HOMEBREW Digest #99 Sat 11 March 1989

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		Rob Gardner, Digest Coordinator

  More about Lyle's Golden (mhalley)
  freezing of yeasties (Michael Bergman)
  Re: Homebrew Digest #98 (March 10, 1989) (high heat!) (a.e.mossberg)
  delayed responses (Algis R Korzonas +1 312 979 8583)

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---------------------------------------------------------------------- Date: 10 Mar 89 11:26 -0330 From: <mhalley%MUN.BITNET at CORNELLC.ccs.cornell.edu> Subject: More about Lyle's Golden OOPS| One thing I forgot to mention about Lyle's Golden Syrup -- and a VERY important point on this hotline -- is that it is a GROCERY product, NOT a BREWER'S product| I didn't think of that until the gent with the brew store said he didn't know of it and somebody mentioned Karo. You'll find it with the pancake syrups and stuff. It's REALLY good for that sort of thing. I have NEVER used it in any of my alcoholic endeavours. By the way, speaking of syrups and continuing where I left off yesterday, sorghum generally unavailable in Maine and Nfld. Also LIGHT molasses (like Brer Rabbit brand). And Nfld. has no WHITE corn syrup except just before Christmas. BUT, Nfld. DOES have a market that purveys fresh-squeezed O.J. in the produce dept., like Calif., while I was in areas in Maine and Maryland where one was lucky to find frozen instead of canned. I totally agree about the flames. This is a forum for the exchange of information, not a debating society where we're out to prove the other guy (or gal) wrong. There have certainly been points raised in the past with which I've disagreed. I HOPE I voiced that disagreement in a manner less than disagreeABLE. At least I try. What about Geordie? Any answers? I really like my results and am currently too nomadic to really get creative/innovative. Cheers to all, "Ye Olde Batte"(MHALLEY at MUN.CA) Return to table of contents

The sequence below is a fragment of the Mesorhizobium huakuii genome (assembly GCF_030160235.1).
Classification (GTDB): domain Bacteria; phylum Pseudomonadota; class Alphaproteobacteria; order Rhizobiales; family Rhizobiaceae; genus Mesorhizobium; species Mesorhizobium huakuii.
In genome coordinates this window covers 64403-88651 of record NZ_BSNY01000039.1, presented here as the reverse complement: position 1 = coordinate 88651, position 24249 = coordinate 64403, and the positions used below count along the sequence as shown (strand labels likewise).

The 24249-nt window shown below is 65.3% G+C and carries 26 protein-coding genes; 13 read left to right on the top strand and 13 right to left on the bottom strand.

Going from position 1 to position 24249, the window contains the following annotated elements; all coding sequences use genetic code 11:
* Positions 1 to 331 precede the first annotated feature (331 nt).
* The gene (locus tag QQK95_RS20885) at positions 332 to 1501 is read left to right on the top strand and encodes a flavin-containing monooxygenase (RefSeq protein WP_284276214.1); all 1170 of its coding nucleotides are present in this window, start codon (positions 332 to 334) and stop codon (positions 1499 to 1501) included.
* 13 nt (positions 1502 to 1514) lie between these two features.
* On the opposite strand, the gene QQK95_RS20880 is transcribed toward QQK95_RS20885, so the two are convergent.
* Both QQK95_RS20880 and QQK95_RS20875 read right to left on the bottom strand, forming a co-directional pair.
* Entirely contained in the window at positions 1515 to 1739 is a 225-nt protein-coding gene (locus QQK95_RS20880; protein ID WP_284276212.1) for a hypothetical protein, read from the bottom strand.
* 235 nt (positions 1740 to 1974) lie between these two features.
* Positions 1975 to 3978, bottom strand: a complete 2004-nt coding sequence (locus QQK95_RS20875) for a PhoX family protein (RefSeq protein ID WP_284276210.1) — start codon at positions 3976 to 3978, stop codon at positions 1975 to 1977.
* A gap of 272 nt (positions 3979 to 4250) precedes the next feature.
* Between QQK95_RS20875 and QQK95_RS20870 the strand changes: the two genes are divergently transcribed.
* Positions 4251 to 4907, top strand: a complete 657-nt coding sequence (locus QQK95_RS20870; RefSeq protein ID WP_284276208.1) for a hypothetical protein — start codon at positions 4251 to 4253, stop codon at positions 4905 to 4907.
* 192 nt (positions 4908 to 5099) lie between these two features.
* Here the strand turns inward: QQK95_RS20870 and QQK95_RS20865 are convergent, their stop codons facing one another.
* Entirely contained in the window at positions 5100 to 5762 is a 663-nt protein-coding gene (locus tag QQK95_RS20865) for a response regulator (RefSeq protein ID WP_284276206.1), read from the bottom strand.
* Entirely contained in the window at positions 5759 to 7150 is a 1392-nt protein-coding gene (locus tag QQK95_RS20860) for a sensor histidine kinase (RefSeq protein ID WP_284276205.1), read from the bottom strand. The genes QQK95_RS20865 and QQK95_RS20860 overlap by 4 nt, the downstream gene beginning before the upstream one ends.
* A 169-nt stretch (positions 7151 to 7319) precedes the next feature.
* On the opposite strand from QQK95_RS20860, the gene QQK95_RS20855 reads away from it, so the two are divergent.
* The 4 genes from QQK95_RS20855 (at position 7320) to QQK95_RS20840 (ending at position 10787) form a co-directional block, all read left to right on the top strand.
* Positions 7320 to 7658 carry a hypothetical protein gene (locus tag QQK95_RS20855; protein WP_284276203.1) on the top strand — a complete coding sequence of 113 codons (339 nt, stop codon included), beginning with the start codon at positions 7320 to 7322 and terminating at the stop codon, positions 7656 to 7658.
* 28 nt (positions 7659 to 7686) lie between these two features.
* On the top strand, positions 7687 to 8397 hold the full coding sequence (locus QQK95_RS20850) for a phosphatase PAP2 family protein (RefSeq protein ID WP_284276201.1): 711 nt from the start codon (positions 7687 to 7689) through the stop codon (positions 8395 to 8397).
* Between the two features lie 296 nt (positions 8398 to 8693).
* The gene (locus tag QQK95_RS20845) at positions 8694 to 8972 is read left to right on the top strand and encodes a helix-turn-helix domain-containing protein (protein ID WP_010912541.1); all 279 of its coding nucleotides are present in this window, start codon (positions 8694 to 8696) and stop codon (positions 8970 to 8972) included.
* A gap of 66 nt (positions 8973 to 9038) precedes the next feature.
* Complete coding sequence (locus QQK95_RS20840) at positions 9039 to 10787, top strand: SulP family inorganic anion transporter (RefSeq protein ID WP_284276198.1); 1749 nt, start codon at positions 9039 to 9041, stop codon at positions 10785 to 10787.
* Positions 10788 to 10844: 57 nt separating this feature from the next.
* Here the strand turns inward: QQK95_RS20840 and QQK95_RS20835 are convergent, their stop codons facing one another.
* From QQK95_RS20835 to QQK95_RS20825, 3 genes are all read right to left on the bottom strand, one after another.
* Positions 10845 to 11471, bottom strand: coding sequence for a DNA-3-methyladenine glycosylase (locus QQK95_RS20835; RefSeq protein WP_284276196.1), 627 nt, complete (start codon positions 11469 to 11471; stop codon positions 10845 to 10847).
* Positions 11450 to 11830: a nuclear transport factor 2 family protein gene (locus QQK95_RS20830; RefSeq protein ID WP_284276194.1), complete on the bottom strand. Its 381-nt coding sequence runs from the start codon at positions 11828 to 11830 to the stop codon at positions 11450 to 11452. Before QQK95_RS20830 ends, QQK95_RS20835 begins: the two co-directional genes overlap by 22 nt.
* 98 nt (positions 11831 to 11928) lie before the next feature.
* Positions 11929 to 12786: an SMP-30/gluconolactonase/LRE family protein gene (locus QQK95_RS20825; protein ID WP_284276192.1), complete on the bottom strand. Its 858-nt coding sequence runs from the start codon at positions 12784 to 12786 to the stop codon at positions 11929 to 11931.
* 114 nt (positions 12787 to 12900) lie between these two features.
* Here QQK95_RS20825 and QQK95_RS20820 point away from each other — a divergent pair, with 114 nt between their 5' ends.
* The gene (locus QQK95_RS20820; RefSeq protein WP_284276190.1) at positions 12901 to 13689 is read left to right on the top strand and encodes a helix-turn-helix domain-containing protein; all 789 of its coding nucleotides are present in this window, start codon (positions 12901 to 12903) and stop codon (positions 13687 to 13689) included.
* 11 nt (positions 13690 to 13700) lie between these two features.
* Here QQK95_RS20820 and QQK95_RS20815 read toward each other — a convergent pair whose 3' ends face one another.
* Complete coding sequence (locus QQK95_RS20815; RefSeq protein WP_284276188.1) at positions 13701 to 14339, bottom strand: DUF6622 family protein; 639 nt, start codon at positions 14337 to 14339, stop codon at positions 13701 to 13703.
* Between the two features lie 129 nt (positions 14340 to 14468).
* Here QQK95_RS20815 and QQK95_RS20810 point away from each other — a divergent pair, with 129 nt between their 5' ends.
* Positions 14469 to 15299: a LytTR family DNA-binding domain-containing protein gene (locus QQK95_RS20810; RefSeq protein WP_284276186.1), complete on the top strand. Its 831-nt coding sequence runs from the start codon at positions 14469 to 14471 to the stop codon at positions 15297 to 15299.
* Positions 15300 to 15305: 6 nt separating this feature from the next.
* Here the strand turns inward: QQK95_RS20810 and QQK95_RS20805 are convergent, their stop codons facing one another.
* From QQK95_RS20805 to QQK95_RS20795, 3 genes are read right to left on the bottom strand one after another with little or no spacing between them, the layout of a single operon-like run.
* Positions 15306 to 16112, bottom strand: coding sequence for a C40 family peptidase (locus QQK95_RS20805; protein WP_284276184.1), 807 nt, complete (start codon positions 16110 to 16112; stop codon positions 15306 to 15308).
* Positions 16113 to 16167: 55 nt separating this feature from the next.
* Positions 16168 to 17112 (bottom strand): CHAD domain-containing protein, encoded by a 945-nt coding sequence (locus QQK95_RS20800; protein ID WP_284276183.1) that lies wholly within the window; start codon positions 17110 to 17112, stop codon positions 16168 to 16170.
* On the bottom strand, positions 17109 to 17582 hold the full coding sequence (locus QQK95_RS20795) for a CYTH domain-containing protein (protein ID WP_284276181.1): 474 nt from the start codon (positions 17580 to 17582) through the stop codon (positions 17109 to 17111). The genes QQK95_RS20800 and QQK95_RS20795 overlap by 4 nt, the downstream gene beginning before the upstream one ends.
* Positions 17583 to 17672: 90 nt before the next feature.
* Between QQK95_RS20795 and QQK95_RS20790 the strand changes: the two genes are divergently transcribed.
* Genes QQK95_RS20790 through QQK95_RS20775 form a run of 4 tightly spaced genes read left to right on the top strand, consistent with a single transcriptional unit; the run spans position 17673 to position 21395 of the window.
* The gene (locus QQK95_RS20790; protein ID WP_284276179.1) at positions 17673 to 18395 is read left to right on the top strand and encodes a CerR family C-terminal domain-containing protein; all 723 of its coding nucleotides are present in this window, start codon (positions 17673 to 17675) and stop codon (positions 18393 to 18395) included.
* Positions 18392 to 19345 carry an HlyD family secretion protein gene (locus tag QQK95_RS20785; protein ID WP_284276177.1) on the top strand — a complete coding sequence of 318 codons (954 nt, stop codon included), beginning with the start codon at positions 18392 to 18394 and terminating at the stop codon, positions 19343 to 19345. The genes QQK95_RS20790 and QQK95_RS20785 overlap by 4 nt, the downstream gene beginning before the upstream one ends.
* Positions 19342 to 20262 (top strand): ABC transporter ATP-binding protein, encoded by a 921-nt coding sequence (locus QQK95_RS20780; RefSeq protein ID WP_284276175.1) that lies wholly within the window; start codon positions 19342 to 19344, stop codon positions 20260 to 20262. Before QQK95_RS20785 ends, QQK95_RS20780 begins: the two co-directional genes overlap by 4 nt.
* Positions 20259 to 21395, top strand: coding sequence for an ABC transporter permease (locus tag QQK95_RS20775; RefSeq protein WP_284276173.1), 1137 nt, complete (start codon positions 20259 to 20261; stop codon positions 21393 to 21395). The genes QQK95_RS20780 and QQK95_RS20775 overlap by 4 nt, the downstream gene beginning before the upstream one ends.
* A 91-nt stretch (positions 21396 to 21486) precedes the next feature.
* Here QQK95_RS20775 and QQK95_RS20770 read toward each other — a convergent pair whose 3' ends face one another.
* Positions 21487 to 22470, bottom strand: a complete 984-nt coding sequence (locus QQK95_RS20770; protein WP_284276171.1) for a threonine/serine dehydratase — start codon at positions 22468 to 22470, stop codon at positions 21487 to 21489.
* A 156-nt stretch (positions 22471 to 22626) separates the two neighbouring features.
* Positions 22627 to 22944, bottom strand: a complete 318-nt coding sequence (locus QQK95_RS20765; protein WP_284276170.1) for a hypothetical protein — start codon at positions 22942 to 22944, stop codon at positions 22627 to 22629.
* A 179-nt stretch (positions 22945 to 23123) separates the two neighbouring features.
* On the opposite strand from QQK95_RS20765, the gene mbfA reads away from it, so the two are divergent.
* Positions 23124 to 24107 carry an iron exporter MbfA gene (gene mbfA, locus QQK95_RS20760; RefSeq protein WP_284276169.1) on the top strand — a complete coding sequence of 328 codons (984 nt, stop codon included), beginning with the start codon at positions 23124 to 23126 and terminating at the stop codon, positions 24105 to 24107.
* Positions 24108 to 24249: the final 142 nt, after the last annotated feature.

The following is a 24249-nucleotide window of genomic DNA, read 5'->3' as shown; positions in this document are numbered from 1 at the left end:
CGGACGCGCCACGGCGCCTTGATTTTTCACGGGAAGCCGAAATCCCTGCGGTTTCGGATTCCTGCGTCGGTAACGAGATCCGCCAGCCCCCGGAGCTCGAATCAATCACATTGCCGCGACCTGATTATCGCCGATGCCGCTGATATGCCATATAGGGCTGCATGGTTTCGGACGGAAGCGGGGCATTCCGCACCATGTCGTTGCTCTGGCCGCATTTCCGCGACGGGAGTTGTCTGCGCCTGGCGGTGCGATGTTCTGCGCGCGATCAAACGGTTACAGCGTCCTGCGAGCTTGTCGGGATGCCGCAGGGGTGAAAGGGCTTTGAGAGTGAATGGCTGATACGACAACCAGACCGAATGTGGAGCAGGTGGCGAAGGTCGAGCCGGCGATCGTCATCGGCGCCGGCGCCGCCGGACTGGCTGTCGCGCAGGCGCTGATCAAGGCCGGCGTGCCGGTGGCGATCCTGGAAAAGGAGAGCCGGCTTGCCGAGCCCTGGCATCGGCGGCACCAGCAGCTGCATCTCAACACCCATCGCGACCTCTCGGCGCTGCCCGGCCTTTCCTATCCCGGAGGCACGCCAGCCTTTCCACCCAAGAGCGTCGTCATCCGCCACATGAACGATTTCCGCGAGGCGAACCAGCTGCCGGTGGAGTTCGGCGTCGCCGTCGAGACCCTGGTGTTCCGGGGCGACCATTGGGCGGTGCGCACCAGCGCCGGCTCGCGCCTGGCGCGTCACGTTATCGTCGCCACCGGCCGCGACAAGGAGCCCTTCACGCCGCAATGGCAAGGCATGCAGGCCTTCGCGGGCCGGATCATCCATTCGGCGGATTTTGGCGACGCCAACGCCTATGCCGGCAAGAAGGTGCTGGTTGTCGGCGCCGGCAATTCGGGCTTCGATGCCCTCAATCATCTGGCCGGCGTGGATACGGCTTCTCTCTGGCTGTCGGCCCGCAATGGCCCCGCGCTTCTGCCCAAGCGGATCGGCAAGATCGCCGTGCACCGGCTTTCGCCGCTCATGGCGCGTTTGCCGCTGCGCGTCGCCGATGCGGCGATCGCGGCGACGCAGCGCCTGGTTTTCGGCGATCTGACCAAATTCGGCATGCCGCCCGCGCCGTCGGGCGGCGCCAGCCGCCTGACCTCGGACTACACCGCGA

Date: Fri, 10 Mar 89 10:24:49 est From: Michael Bergman <bergman%odin.m2c.org at RELAY.CS.NET> Subject: freezing of yeasties It is my understanding that yeast, in adverse conditions, goes through a process-that-I-have-forgotten-the-technical-name-for and becomes these little nearly indestructible "thingies" {I want to say "enspores" and "spores" but suspect that these are the wrong technical terms --ah, if only I had saved my 9th grade bio notes :-)}. I think that the active dry yeast is yeast that has been forced into this state, and what happens is that when it finds suitable conditions to burst forth into life with renewed vigour (that's a technical expression) it does so. Thus, what you want to avoid is marginal life conditions that might tempt it to burst forth and starve to death (thus dying the *real* death of heroes) and freezing should help to keep it "spored up" and safe till you pitch it. The worst way to store it would be warm damp conditions... This is my opinion, and is not represented as fact. Personally, I keep my yeast in the butter drawer as Mr. Meyer suggests, mainly so that I remember that its there because I see it everytime I get an egg out and thus don't buy fresh yeast by mistake when I feel like brewing, or worse yet pass up an opportunity to brew because its midnight and I can't sleep but the brewer's supply houses are *all* closed. --mike bergman bergman at m2c.org Return to table of contents